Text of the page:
"The union's very concerned that we (don't) get into a situation where we chase work away," said Mike Mitre, president of Local 13 of the International Longshore and Warehouse Union, which represents most dockworkers in San Pedro Bay.

      "We're very well aware that a balance must be struck."

      ________________________________________________________

      http://www.futureports.org

      FuturePorts - A Regional Voice

      FuturePorts brings together business, community and government leaders to work toward integrated solutions resolving port, industry and community concerns.
        
      As the two largest ports in the nation, the Ports of Los Angeles and Long Beach generate $200 billion annually in throughput, and handle 43% of all waterborne U.S. trade and 60% of all imports from Asia.  Hundreds of thousands of jobs have already been created in Southern California by ever-increasing port activity. With trade volume projected to triple over the next 20 years, Southern California has an unprecedented opportunity to solidify its position as the nation's pre-eminent trade center. However, a number of challenges threaten the ports' and industries' ability to sustain their role as critical economic engines in California and the nation.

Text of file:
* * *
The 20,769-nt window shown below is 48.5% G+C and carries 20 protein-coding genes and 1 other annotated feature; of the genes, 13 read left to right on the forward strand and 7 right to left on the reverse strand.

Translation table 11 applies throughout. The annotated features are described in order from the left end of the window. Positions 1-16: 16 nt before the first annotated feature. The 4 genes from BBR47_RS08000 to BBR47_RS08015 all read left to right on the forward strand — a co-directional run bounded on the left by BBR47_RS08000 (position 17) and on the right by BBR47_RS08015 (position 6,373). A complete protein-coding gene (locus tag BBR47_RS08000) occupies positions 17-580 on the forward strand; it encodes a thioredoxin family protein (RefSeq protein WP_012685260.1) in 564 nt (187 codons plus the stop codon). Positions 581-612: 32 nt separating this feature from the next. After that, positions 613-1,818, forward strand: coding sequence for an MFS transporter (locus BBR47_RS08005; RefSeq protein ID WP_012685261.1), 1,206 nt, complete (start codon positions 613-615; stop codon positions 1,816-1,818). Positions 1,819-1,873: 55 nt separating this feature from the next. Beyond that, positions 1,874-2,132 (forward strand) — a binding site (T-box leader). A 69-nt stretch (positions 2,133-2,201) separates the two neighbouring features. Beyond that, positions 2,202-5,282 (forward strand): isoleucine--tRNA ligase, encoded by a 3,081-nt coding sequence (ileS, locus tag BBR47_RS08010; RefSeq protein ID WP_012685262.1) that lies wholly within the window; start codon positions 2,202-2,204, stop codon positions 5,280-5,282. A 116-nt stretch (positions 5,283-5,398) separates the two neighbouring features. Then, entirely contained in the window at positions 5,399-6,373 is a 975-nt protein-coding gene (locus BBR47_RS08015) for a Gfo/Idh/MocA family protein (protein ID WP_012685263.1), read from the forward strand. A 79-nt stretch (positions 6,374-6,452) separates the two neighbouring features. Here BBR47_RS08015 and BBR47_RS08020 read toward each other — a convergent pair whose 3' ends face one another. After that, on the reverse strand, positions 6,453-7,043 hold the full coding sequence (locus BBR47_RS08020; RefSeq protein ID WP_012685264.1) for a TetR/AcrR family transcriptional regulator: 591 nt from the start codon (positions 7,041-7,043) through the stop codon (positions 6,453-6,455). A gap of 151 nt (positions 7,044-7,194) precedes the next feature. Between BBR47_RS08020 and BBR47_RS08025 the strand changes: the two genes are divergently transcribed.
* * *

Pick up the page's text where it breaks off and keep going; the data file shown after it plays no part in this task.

• Congestion in the region continues to increase, and the construction of necessary improvements to alleviate bottlenecks is hindered by funding shortfalls and delays in the decision-making process.
      • Air quality and other environmental challenges are jeopardizing the timely completion of much-needed infrastructure improvements.  
      • Area residents are increasingly concerned about the impact of port activity on their communities, and struggle to understand the beneficial and necessary role our ports play in the local economy

      The time is now for a dynamic and visionary organization to secure a vibrant economic and environmental future for the ports, their businesses and their surrounding communities. Currently, there is no single advocacy organization focused on solving goods movement problems using a multi-stakeholder and regional perspective on the ports and shipping supply chain.  FuturePorts will identify growth and environmental challenges and advocate strongly for solutions through its Strategic Action Plan.

      Download the FuturePorts brochure.. (.pdf)